Mobility and Adaptive Seating: a rehabilitation engineer and occupational or physical therapists assess a child's needs and skills for power and manual wheelchairs; this team also evaluates and identifies other specialized equipment – strollers, car seats, standers, etc. Therapists collaborate with the family and local vendors to identify appropriate seating and mobility options.
Environmental Assessment and Control: a rehabilitation engineer and occupational therapist complete home evaluations to assist families with making decisions about equipment and modifications that will enable them to better care for their child or young adult. Environmental controls, both high tech and low tech, may be recommended to enhance independence and safety in the home.
Areas of Concentration
The team provides evaluations, consultations and/or education and training in the following areas:
- Adaptive seating and positioning
- Computer access and applications
- Home modifications
- Manual and power wheelchair mobility
- Benefits of Applied Assistive Technology
- Prevents or decreases the onset of chronic pain
- Assists in the prevention of orthopedic deformity, respiratory compromise and decubitus ulcers
- Decreases amount of attendant care and need for hospitalization
- Provides opportunities for independent mobility that enhances self-esteem and self-initiative
- Enhances cognition, visual perception and motor skills for improved functioning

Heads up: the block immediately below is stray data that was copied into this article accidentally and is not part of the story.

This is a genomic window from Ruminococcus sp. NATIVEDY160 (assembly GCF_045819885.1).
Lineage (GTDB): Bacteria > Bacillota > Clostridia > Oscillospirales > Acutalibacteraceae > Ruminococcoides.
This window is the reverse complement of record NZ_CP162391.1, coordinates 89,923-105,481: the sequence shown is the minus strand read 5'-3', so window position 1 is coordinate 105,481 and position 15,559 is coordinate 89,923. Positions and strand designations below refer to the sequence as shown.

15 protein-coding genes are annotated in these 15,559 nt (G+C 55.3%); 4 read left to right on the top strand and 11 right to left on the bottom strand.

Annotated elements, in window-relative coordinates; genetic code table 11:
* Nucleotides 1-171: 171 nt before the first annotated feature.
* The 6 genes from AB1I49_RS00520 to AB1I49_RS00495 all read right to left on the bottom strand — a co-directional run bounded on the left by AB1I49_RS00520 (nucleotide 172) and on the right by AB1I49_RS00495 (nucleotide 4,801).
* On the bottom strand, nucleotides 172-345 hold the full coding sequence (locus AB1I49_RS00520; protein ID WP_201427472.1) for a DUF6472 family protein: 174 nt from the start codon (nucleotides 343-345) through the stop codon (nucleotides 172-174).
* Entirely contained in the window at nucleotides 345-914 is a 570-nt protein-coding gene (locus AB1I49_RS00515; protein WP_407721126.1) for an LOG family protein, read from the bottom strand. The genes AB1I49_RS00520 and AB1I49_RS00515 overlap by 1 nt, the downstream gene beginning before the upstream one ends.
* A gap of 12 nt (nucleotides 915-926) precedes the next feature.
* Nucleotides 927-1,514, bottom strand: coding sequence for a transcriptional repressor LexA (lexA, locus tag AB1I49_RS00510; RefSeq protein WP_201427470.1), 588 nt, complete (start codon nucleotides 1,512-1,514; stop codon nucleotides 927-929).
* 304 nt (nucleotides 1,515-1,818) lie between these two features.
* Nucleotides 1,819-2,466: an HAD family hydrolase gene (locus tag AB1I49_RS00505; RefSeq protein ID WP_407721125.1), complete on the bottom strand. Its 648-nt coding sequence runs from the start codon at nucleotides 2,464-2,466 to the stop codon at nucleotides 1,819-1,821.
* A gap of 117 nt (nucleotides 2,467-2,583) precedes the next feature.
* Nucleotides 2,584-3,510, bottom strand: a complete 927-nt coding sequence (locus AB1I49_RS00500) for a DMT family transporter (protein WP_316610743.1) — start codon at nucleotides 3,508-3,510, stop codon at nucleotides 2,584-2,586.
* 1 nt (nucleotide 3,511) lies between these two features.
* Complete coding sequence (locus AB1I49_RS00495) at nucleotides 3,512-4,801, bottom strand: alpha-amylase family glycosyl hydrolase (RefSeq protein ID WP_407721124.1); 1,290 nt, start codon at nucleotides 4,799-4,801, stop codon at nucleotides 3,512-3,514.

Assistive devices and accessories are available from a variety of vendors that work closely with the clinicians at The Hospital to ensure that the equipment selected by the family meets the specifications established through the evaluation process. Customized adaptive equipment and seating may also be made specifically for the patient by a fabrication specialist.
For more information about the Assistive Technology Program, please call 412.420.2400.
Augmentative Communication — We offer practical solutions for improving everyday communication skills in children who are functionally nonverbal. Children and family members can learn about the many alternative forms of communication available to them. Parents have reported more effective communication between the child, family and peers following their participation in treatment. Speech/language pathologists take an integrated treatment approach to meet the child's daily living and communication needs. The philosophy behind augmentative communication sessions is that participation and independence enhance communication and give it meaning.